In their public comment, made October 6, 2021, they wrote “OCWD would be best placed to funnel its resources towards increasing conservation, stormwater capture, implementing a green streets project similar to LA County’s, repairing leaks and replacing old pipes, earthquake proofing its water systems and remediation of its North plume including other PFAS contaminated wells.”
The problem with these arguments against our effort, to reiterate, is that our measure would fund all of those suggestions. They all would have qualified as eligible projects to be evaluated by the California Water Commission. All the environmentalist critics of our initiative needed to do was read Section 3, starting on the second page of the full text, items one-seven. It’s all there. Our 5 million acre-feet per year goal—which one may argue that even the Pacific Institute implicitly supports—was only the trigger to end funding. It did not limit eligible project categories only to those that would help achieve the 5 million acre-feet per year goal. Everything the Sierra Club was suggesting ought to be in the initiative was in the initiative.
None of these facts mattered. For them, the fact that we’d included the forbidden solutions of reservoirs and desalination were unforgivable sins. Within a few months, the environmentalist opposition had coalesced into a coalition that included the following groups: Sierra Club California, California Indian Environmental Alliance, Society of Native Nations, Idle No More, Restore the Delta, Azul, Golden State Salmon Association, Sunrise Movement OC, California Coastal Protection Network, Health the Bay, Surfrider Foundation, Los Angeles Waterkeeper, Orange County Coastkeeper, The River Project, Heal the Bay, and Social Eco Education.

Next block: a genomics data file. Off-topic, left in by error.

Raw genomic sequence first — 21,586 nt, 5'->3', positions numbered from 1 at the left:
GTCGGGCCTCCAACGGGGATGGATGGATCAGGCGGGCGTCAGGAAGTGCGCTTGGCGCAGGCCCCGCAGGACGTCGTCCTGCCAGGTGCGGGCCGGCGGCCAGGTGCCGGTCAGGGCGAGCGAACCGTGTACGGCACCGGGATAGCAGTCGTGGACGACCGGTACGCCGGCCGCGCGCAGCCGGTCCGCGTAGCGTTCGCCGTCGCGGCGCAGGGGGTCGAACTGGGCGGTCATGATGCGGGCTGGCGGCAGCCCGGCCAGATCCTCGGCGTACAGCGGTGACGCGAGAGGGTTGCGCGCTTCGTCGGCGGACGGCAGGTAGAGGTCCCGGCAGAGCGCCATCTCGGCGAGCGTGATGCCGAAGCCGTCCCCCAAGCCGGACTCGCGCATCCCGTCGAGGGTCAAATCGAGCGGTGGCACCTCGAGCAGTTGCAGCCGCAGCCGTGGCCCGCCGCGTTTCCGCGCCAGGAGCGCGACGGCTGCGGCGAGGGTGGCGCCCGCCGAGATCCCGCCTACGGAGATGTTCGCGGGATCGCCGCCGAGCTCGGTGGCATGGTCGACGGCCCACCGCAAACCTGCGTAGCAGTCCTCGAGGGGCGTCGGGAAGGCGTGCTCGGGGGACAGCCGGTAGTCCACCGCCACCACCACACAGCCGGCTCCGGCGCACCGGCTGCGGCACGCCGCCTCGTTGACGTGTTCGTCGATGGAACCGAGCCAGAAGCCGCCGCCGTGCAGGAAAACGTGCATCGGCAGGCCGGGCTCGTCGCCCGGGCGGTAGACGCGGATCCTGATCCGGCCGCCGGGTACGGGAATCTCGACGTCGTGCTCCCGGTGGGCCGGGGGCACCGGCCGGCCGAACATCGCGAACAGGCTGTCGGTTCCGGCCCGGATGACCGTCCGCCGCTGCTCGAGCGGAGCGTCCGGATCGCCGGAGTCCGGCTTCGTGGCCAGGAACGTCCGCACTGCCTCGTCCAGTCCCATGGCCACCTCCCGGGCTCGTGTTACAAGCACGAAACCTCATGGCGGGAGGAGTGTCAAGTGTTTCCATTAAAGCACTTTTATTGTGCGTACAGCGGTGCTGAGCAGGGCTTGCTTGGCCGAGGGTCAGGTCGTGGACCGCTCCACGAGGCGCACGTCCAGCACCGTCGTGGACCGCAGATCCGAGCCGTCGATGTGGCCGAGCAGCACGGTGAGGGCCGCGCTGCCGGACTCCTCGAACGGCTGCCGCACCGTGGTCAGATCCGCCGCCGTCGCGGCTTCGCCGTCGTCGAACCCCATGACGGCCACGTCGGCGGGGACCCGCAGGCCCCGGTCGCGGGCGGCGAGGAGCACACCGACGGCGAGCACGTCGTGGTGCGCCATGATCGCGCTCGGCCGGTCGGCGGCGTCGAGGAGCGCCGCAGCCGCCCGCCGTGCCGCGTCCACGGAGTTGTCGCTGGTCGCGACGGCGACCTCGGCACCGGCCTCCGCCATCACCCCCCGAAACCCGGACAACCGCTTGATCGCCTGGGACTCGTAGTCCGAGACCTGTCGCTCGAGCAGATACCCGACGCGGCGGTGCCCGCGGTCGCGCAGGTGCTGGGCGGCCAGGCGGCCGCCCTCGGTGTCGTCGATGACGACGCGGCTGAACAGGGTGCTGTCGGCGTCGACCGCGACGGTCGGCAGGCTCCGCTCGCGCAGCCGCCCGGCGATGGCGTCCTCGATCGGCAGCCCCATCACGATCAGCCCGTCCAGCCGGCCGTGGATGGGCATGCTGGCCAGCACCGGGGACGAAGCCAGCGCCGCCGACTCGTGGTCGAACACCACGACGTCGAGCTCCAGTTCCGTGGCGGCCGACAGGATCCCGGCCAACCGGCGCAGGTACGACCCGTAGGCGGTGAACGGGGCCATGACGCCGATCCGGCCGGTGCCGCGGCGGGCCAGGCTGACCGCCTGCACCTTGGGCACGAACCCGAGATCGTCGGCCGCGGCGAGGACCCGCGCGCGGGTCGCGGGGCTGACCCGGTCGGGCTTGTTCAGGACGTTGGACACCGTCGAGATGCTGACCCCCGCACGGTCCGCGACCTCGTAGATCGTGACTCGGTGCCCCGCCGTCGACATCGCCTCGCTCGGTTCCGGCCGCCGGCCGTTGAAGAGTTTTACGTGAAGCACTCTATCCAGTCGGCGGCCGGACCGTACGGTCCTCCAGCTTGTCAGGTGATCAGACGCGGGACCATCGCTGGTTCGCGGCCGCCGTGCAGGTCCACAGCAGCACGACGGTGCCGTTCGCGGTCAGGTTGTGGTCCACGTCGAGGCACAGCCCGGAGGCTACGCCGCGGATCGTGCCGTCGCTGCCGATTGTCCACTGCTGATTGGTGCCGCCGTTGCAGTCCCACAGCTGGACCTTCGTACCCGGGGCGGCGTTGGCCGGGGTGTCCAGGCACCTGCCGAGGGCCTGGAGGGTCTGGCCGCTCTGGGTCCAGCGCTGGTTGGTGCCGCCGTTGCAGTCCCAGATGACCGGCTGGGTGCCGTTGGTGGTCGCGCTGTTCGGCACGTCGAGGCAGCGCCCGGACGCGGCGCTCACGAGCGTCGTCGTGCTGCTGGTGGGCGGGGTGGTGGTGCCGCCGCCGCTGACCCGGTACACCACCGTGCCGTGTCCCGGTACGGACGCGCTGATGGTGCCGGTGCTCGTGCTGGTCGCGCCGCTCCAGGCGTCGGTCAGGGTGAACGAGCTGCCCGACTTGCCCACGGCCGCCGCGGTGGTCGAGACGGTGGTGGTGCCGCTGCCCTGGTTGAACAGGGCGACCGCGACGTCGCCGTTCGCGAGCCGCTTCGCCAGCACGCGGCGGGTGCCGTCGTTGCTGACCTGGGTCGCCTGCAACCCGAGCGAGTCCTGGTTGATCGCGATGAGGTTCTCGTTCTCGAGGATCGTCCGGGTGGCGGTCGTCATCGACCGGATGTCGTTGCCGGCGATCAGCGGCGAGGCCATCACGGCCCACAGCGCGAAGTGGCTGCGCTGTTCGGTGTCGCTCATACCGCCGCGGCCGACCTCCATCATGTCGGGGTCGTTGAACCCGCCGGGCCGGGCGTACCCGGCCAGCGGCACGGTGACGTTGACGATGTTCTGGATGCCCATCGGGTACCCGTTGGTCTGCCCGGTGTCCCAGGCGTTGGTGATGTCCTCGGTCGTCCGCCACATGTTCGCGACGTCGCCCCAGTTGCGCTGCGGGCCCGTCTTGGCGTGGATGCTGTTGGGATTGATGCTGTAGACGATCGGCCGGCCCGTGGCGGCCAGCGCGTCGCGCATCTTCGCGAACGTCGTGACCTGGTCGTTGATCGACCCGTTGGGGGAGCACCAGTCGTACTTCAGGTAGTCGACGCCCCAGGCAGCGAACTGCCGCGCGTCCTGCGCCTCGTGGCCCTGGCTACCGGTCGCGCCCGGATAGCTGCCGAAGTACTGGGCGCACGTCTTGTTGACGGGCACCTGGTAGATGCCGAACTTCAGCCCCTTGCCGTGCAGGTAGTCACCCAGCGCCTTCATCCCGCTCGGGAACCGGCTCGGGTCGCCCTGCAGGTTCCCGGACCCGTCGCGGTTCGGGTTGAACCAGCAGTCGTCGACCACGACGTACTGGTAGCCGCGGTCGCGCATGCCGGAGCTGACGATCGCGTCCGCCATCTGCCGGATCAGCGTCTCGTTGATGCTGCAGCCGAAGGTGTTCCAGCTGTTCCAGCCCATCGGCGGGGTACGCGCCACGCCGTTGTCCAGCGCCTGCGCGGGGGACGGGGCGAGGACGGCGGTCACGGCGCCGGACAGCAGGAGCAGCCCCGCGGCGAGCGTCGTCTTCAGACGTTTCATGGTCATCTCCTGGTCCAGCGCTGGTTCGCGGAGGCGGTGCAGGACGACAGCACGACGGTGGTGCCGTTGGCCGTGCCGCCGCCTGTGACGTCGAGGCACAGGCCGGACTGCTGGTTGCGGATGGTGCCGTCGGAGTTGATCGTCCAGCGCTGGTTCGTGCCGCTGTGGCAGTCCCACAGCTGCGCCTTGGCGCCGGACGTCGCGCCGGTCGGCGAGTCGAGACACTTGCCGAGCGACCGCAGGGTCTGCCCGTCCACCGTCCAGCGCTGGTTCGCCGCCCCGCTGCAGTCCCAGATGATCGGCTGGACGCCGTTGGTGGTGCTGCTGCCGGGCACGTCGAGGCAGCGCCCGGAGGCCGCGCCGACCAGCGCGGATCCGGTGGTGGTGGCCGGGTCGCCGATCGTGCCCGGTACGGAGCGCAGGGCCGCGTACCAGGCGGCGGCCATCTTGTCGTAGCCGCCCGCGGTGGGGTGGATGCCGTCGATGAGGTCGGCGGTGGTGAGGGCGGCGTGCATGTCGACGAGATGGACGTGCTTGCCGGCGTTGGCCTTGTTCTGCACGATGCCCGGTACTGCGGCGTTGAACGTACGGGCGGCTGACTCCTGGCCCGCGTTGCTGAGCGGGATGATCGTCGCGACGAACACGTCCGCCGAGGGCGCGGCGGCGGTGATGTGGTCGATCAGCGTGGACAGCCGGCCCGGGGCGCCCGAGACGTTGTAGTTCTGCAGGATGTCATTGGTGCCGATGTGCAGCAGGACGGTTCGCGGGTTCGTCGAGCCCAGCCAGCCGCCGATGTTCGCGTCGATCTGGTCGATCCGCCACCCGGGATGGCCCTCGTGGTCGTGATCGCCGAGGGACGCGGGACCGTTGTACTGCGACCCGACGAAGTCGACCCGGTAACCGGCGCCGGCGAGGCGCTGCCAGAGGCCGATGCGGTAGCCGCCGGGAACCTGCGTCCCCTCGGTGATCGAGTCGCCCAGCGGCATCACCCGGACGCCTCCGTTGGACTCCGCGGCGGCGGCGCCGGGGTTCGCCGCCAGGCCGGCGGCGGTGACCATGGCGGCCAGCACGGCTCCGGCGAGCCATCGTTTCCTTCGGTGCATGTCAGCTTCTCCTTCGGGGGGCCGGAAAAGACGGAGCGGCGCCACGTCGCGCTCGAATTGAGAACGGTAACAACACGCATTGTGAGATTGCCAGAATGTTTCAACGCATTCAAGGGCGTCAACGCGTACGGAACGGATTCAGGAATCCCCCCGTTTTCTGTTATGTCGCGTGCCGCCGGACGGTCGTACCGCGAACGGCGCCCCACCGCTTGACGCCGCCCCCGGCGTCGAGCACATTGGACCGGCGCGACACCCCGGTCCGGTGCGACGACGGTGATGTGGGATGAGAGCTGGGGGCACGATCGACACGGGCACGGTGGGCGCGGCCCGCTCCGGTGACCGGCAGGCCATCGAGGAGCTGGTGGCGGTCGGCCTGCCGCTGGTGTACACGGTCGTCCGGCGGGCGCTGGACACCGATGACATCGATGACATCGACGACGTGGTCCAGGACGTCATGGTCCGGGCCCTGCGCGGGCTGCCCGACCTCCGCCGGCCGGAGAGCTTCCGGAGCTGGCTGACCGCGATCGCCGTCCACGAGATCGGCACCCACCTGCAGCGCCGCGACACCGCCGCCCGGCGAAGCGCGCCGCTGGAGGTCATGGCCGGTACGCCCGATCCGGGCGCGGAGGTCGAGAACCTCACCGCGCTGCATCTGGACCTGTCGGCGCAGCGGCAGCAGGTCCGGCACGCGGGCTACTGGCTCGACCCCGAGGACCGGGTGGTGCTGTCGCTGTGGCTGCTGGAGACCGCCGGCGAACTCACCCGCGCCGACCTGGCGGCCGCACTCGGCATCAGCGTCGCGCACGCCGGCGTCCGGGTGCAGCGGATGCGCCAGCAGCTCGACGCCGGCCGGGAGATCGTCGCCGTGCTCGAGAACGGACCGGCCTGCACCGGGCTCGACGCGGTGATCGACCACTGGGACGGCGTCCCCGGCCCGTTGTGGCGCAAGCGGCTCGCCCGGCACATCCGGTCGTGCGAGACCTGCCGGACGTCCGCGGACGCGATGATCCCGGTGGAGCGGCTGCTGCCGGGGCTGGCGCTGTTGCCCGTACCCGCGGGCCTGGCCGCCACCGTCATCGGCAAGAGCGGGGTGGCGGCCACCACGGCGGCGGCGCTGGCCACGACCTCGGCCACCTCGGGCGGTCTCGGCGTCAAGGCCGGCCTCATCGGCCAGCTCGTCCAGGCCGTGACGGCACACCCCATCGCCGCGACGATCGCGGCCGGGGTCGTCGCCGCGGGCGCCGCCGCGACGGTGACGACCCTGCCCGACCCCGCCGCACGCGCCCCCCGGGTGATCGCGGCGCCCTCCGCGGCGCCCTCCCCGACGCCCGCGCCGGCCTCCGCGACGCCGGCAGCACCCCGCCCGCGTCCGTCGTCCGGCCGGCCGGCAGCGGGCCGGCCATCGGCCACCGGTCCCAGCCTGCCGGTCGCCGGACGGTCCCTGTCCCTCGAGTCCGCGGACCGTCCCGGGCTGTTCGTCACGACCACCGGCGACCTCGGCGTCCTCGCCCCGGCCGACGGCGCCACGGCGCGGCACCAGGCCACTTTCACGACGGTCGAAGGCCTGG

On a website called StopTheWaterScam.com, funded by the “Stop the Water Scam Committee (ID# 1442883),” some amazingly misleading representations were made. On their home page, our initiative was depicted as “a new threat to literally every priority California faces, from public health to education to affordable housing to climate action.” On the website’s “FAQ” page, they made the following claim about our alleged backing, writing “They’re financed by powerful multinational corporations and polluters who want a bottomless slush fund to profit at taxpayer expense.”